Think in Ranges
Rather than trying to guess your opponent’s exact hand, try to guess the range of hands they may have. With limited information available in poker, guessing the hand range is more practical than guessing their exact hand. Based on the range of possible hands, you can decide whether to fold or take on their hand.
Bet Sizing: The Best Tell
The most crucial factor to consider when reading your opponent’s hand is their bet size. Most players choose a specific bet size for a reason, and it is up to you to figure out why. For example, if your opponent bets strongly, then checks weakly on the flop, you need to understand why they are doing so. Are they hoping to bait you or do they have a weak hand? Once you start recognizing patterns in your opponent’s betting behavior, you can use them to your advantage.
Consider Your Opponent’s Position
The final aspect of reading your opponent’s hand is to consider their position in the game. Most poker players play more hands from the button, which is the most sensible thing to do. However, this also means that they play fewer hands from earlier positions. If your opponent plays from one of these earlier positions, they may have a hand they feel confident about. Knowing their position can help you narrow down their range of possible hands.
Reading your opponent’s hand is an essential skill that requires practice and patience. Start with free poker games to practice reading your opponents’ hands before moving on to real money games. Use a poker hands chart next to you to familiarize yourself with the best poker hands. It is also important to keep learning and honing your skills through books, videos, and other resources.
In conclusion, reading your opponent’s hand is challenging, but it is a critical skill that can improve your results in online poker. Start by observing your opponent’s playing style, hand ranges, bet size, and position. With practice and experience, you can become more confident in your ability to read your opponents’ hands and make better decisions during the game.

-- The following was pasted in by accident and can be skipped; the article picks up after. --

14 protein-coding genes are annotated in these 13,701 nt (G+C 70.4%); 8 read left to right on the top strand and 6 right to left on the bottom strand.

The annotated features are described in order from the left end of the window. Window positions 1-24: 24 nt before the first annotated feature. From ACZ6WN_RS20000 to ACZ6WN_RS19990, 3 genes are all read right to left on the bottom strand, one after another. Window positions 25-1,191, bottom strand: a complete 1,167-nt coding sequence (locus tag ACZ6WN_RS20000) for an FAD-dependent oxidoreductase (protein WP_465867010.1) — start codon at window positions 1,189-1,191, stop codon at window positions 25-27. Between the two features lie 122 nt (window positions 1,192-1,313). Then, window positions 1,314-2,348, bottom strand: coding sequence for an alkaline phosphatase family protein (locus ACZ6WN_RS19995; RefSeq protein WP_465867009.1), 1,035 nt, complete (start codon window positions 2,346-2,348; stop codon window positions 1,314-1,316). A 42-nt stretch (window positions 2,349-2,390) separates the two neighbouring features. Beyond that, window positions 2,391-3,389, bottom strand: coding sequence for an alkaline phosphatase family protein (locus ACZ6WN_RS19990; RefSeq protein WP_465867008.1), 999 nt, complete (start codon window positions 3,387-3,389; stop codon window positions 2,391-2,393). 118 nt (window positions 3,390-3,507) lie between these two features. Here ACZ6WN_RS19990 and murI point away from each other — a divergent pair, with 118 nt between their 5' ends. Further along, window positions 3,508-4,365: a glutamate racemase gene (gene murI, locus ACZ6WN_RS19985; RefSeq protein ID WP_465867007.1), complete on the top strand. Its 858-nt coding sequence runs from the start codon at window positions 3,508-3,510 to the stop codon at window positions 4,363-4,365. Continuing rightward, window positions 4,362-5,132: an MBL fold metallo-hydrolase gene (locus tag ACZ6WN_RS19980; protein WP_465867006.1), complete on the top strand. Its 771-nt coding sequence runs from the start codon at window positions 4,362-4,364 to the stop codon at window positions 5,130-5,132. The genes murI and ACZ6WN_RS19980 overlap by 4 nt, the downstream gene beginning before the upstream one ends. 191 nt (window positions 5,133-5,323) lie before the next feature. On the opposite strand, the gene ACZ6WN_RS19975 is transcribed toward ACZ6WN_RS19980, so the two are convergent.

11. Understand Luck and Variance
- Variance is the ups and downs of poker results
- Short-term losses or winnings don’t necessarily reflect skill
Variance is a crucial term in poker that refers to the ups and downs of playing the game. While luck plays a role in the short term, skill is the determining factor in the long run. However, playing correctly is not always easy, and even good players may lose to bad players. Understanding variance and its impact on your game can help you become a better player.
Variance is the difference between how much money you expect to win in the long run and the results you see in the short term. For example, if your win rate suggests that you should win $500 in a month, but you end up losing $1,000 instead, that is attributed to variance.
Several factors can affect the amount of variance you experience in a game of poker: Your playing style, the betting type, and the game type can all increase or decrease variance. For example, a loose-aggressive player who takes more risks will have greater variance than a tight player. Omaha has greater variance than Hold’em, and large multi-table tournaments (MTTs) have more variance than single-table tournaments.
Even if you are playing excellent poker, you may still lose money in the short term, which can make it difficult to assess your performance. It is essential to trust your ability and continue learning, even if the results do not seem to reflect your skill level. Confidence at the poker table is crucial, especially during losing phases. Remember that variance is a short-term phenomenon and that skill will ultimately win out in the long run.
Check out our Variance Calculator and get an idea of what kind of variance you can expect playing poker.
TL/DR: Summing it up
These are the key points you need to know when learning to play poker in 2024:
- Play mostly in late position
- Play tight, be selective, and fold most hands pre-flop
- Start small, learn the basics, and don’t run big bluffs
- Choose games with deeper stacks and less skilled, loose opponents
- Be aggressive, concentrate on one table
- Know pot odds and outs
- Categorize players, think in ranges, and watch bet sizing
- Consider your opponent’s position
- Understand variance
In conclusion, these tips and tricks are just the beginning of your journey into the exciting world of poker. By understanding hand rankings and position, being selective with starting hands, starting at the lowest limits, refraining from big bluffs, picking good games, playing tight and aggressive, sticking to one table, learning how to calculate odds, knowing your outs, reading your opponents, and understanding luck and variance, you can begin to develop the skills and strategies necessary to become a successful poker player.
Remember, it takes time and practice to master these concepts, but with dedication and perseverance, you can improve your game and increase your chances of winning. So, take these tips to heart, keep learning, and don’t be afraid to make mistakes along the way. With patience and hard work, you can become a formidable opponent at the poker table. Good luck and have fun!